Here’s one reason not to scan the stands during the Olympics this summer: British actor (and London 2012 Olympics ambassador) Idris Elba won’t be there.
But he kindly asks for your forgiveness. Instead of seeing him walk the streets of his home country and celebrating victories in person, the smoldering Brit will be in South Africa filming perhaps his most important film to date: portraying former South Africa president Nelson Mandela.
And the 39-year-old actor says you better believe he’ll be taking in some matches on when he’s not on set. Olympics or not, you can still get your summer fill of one of Hollywood’s next leading men when he co-stars in iconic director Ridley Scott’s long-awaited latest, "Prometheus," which releases June 8.
Here’s what else Elba tells us:
What made you say yes to Prometheus?
Just another opportunity to work with Ridley Scott in his return to a genre that everyone loves him for. To be a part of that, for me, is kind of history making. I’m really, really a big fan of his film-making and I just wanted to work with him again.
You play in so many different worlds with sci-fi, action, romantic comedy. Do you have a place where you’re most comfortable?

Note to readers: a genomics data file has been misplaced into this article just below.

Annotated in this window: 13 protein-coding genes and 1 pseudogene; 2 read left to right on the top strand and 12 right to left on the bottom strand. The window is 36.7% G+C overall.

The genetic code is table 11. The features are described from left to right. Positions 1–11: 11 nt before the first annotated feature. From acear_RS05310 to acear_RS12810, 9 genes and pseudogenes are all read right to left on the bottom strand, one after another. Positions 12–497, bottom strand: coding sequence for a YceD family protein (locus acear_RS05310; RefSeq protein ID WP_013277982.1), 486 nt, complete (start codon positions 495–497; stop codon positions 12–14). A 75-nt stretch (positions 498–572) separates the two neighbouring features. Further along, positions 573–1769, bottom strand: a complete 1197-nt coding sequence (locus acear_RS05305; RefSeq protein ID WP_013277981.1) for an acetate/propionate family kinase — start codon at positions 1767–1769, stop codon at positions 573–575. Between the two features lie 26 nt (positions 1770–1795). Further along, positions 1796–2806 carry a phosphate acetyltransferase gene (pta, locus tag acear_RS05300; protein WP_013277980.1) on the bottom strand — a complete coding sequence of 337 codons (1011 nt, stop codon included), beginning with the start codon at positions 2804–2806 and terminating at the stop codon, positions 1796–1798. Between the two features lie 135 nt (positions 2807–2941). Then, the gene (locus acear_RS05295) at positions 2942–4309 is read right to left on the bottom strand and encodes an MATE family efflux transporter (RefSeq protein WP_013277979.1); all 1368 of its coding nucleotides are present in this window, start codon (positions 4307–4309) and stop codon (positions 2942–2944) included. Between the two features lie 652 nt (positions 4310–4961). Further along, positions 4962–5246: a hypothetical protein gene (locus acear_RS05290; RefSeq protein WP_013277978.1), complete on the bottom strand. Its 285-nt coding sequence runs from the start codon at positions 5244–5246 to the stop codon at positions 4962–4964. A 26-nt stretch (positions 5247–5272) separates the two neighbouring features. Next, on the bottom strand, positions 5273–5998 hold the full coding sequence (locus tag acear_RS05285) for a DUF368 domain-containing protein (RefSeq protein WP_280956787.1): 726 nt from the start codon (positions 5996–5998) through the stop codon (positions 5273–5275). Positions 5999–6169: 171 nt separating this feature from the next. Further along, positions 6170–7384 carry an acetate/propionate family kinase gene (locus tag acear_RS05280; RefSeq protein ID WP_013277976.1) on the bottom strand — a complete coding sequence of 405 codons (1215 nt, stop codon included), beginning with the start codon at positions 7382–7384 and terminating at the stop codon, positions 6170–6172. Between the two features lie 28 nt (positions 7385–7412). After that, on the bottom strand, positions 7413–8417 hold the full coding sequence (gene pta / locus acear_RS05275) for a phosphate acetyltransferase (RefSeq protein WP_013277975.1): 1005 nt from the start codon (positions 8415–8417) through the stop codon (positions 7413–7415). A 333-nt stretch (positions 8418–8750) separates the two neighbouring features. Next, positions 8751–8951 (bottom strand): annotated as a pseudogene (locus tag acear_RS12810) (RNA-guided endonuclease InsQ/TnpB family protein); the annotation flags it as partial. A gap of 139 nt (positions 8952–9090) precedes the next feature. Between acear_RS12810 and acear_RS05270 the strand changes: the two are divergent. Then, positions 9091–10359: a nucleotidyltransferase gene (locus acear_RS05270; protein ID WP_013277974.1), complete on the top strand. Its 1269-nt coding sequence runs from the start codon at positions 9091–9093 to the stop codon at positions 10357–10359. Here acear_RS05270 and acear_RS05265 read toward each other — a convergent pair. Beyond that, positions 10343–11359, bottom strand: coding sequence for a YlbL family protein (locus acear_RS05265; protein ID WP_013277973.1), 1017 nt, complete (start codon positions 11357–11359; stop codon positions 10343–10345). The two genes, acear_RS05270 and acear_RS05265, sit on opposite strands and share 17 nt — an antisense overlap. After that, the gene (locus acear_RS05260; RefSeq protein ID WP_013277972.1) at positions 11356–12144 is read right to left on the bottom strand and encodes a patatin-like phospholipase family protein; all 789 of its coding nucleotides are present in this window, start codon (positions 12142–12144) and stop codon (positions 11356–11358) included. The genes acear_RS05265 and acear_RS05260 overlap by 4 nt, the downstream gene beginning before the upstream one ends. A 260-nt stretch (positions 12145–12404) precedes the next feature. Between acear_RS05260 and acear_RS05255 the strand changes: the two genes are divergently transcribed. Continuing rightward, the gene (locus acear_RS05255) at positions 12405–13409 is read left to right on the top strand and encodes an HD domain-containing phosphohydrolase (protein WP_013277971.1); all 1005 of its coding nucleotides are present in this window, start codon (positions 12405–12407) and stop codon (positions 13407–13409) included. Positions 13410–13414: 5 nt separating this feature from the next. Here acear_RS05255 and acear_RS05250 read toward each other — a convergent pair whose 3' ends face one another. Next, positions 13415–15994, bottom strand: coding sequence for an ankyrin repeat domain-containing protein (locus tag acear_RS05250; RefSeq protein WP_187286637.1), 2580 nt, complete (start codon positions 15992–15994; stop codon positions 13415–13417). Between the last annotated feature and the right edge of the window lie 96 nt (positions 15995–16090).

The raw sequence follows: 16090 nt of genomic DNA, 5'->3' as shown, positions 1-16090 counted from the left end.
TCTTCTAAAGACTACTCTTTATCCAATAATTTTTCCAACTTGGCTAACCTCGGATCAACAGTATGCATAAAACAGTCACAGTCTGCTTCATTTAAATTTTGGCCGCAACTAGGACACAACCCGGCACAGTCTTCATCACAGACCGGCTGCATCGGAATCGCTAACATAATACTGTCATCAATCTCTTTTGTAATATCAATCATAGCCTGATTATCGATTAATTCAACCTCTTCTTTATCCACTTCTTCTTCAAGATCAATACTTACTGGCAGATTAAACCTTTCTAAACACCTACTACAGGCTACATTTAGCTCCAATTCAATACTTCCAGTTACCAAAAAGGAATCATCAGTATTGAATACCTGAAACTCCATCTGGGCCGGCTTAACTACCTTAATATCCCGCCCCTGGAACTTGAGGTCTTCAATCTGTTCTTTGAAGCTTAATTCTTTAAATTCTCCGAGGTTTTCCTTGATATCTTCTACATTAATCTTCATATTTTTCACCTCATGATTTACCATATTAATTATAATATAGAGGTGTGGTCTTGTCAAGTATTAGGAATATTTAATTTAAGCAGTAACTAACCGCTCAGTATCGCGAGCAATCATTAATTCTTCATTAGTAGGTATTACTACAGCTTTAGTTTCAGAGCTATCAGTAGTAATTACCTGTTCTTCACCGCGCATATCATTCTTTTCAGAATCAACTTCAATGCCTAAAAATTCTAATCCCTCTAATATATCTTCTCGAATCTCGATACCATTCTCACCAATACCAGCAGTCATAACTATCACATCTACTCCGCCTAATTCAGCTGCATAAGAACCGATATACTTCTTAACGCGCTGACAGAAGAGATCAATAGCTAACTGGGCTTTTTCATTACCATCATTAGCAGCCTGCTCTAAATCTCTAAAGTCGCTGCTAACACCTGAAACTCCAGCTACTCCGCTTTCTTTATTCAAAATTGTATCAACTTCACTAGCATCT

I’m really comfortable in drama. I do so many different types of roles because that’s what excites me. I can create different people. I think that’s like a drug for me; I love the feeling of turning into someone else and being believable and not recognizable.
You once told me that you learned your biggest lessons playing pool with your dad. Instead of trying to hurry up and sink ‘em in, you step back and analyze what’s on the pool table...
Yeah, it definitely serves a foundation for how to navigate a career. I know what a bad career looks like, and I know I want to be an icon in this business. I want people to go, ‘Yeah, Idris Elba, he acted and he was very good at it.’ And to me that takes a lifetime to do; it’s not easy. You can’t do it overnight. I don’t want to be an overnight guy. I just love the challenge of trying new things. My dad’s philosophy of taking your time is definitely a foundation for me.
How difficult has that been for you? You have to be getting tons of offers, right?
Well, believe it or not, I don’t get offers to do absolutely everything.
It’s still a grind. It’s interesting because as my career is flourishing, the system of the leading man is diminishing. So it’s not to say I won’t work, it’s just that they don’t make films based on one person anymore, as much. And I’ve been an ensemble actor most of my career, been in "The Wire" and more recently in "Luther" -- which is a bit more of a leading role -- but the idea for me right now is to choose projects that make me creatively happy. I’m at the point where I can produce stuff and stuff that I’m not in, and that’s a really satisfying part of my job at the moment is doing that stuff. And I love it.